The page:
distinction has often been made, most notably by Meinong but also by recent possible-worlds semanticists, in treatments of the first puzzle, that regarding existence. But there it rests on the
proposition that there are things of which it is true that there are no such things, a proposition that, I suggest, cannot be made coherent, let alone plausible, except on the basis of considerations
external to the topic of existence. A similar, but again not the same, distinction has also been made, e.g., by Carnap and Sellars, in treatments of an aspect of the second puzzle, namely, the
seeming failure of the principle of the Indiscernibility of identicals in intentional and modal contexts; I have in mind the distinction between individuals and individual concepts. But if an
individual concept is indeed a concept, or at all like a concept, then it is not the object of the propositional attitude, or the subject of the modal property, with respect to which the principle
seems to fail, and therefore its relevance is obscure. If it is not really a concept, then how does it differ from the individual with which it is associated? Again, I believe that these questions
can be answered only on the basis of considerations both far more general and much deeper than the seeming discernibility of identicals in intentional and modal contexts." pp. 3-5 (notes
———. 1998. Skepticism About the External World. New York: Oxford University Press.
Contents: Introduction 3; 1. Direct realism 12; 2. The Adverbial theory 35; 3. The skeptic's argument 56; 4. A first answer to the skeptic 89; 5. Our concept of reality 111; 6. The
untruth and the truth of skepticism 133; Notes 159; Index 179.
"We are now ready to attempt another answer to the skeptic, one based on the preceding considerations regarding the concept of reality. Can what I have called the particular
(nonmodal epistemic) question, namely, Do we know or at least have evidence, in some particular perceptual situation, that what we perceive is a real material object? be given a nonskeptical answer,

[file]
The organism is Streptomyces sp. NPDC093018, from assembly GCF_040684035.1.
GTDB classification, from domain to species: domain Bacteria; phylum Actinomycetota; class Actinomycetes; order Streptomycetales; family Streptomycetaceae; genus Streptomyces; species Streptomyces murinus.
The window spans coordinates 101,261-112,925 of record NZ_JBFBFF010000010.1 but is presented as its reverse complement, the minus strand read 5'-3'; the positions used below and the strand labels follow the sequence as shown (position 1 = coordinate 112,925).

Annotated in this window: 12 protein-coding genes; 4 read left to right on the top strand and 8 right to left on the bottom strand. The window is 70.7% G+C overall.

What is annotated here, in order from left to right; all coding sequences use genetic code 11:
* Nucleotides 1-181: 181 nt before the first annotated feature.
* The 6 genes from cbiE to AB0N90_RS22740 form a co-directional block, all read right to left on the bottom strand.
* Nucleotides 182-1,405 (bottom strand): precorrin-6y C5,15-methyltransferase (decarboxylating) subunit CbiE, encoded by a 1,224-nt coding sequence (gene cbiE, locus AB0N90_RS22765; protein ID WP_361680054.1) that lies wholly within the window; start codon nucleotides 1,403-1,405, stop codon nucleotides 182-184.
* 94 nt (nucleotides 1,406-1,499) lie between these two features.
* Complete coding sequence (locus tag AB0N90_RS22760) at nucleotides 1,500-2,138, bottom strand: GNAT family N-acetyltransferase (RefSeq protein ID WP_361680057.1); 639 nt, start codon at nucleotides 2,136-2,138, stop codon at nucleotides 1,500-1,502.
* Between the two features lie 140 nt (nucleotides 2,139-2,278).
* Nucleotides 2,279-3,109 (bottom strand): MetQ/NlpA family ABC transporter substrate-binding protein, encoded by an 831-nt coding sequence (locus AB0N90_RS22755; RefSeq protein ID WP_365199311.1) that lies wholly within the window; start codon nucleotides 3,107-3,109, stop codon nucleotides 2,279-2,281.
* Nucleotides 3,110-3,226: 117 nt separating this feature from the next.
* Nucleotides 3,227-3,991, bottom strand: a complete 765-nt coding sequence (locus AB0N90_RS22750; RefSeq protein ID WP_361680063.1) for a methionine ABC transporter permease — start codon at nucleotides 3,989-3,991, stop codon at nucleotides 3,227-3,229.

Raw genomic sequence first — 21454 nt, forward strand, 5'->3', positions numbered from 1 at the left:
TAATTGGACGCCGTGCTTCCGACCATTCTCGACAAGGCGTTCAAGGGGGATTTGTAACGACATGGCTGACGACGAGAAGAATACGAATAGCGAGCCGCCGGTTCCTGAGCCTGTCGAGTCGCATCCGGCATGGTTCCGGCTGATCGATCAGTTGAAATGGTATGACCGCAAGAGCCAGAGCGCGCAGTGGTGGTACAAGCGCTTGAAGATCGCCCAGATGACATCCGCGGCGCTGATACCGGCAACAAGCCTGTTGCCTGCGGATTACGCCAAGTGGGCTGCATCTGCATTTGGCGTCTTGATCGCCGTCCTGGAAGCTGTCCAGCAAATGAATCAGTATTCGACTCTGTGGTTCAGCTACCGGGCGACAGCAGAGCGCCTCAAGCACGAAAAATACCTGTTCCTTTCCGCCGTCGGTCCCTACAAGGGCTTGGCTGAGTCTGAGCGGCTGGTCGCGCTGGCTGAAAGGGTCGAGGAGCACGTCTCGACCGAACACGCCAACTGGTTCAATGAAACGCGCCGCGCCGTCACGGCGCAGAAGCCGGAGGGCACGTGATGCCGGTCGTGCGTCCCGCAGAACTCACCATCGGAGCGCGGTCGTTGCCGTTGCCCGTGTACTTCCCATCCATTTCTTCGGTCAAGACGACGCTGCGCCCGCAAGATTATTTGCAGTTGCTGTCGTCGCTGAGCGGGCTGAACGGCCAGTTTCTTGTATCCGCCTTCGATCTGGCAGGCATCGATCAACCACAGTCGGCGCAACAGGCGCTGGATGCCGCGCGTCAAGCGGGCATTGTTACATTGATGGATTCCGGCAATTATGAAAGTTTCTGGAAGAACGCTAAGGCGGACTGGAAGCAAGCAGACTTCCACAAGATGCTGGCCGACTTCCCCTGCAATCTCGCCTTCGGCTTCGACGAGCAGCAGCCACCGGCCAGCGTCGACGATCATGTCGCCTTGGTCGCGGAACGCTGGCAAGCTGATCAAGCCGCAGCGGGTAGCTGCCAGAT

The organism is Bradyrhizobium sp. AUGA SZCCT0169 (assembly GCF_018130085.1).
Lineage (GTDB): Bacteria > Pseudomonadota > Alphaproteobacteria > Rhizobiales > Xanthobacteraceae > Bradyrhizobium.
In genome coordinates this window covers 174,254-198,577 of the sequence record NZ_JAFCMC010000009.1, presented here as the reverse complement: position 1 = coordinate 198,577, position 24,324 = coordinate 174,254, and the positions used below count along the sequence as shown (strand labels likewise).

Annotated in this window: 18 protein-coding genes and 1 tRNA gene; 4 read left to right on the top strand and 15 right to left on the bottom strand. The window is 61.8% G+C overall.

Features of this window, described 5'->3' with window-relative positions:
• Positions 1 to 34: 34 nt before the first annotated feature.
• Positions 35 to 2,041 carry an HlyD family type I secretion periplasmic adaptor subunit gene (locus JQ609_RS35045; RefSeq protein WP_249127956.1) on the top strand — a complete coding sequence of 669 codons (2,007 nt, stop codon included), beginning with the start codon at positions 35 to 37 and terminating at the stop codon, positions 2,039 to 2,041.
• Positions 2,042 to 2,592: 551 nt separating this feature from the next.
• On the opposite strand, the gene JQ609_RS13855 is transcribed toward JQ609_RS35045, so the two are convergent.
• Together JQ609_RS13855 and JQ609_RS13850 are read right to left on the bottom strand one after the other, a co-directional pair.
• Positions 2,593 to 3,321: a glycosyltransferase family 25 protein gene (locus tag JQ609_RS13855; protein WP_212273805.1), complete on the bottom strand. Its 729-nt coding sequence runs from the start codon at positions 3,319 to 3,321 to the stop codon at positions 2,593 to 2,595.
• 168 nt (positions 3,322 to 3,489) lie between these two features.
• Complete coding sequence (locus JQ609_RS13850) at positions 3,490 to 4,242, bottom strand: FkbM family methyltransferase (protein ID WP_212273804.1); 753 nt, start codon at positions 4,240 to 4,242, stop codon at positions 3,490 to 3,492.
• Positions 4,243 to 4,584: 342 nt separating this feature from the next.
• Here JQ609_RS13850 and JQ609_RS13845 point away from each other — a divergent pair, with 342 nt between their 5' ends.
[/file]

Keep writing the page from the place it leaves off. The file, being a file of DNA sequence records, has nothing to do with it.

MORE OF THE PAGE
just as in chapter 4 I gave a non skeptical answer to the general (non-modal epistemic) question, namely, Do we know or at least have evidence that material objects exist? If it can, then we would
also have a second nonskeptical answer to the general question, since a nonskeptical answer to the particular question entails a nonskeptical answer to the general question, though not vice versa.
Thus my argument in chapter 4 in favor of the latter would receive welcome supplementation. But, as we shall see, we would still need that argument at a crucial point in our search in this chapter
for a complete nonskeptical answer to the particular question. The fact is that both answers are needed. There is no circularity here, since the argument in chapter 4 is independent of the argument
to be offered in this chapter, It's just that the converse is not quite the case.
Clearly. the question whether a certain perceptual object exists, is real, cannot be answered unless an account of the concept of existence, reality, is offered, even though this
fact has been generally ignored by recent Anglo-American philosophers of perception (in striking contrast with continental philosophers). I have already said why Russell's account in terms of the
satisfaction of a propositional function is unacceptable; it presupposes a more fundamental concept of existence, which would allow us to decide what to count as admissible arguments of the function
and what not to so count. And the familiar proposal that the reality of an object consists in its fitting in the spatiotemporal causal system of the world is conceptually circular; it presupposes the
concept of reality, for of course the system in question must be a system of real objects, and the causal relations in it must also be real, rather than imaginary, if the "fitting in" is to be even
relevant. For similar reasons. also conceptually circular is the Kantian-phenomenalist account, as I argued in chapter 5.
The failures of those accounts should not be surprising if the existence, the reality, of an object cannot be thought of as one of its properties, relational or nonrelational. It
certainly is not observable, and we would he indulging in mere fantasy if we suppose that it is somehow hidden in or behind the object that exists. I have argued that we should think of existence as
the indefinite identifiability of the object to which it is attributed, in the sense that there is an indefinite number of objects with each of which it is identical. But their identity is not
something in reality. Rather it is imposed on them by our decisions to apply the concept of identity, The same can be said about the concept of existence, reality, since it is to be understood in
terms of the concept of identity. Both are transcendental concepts." pp. 133-134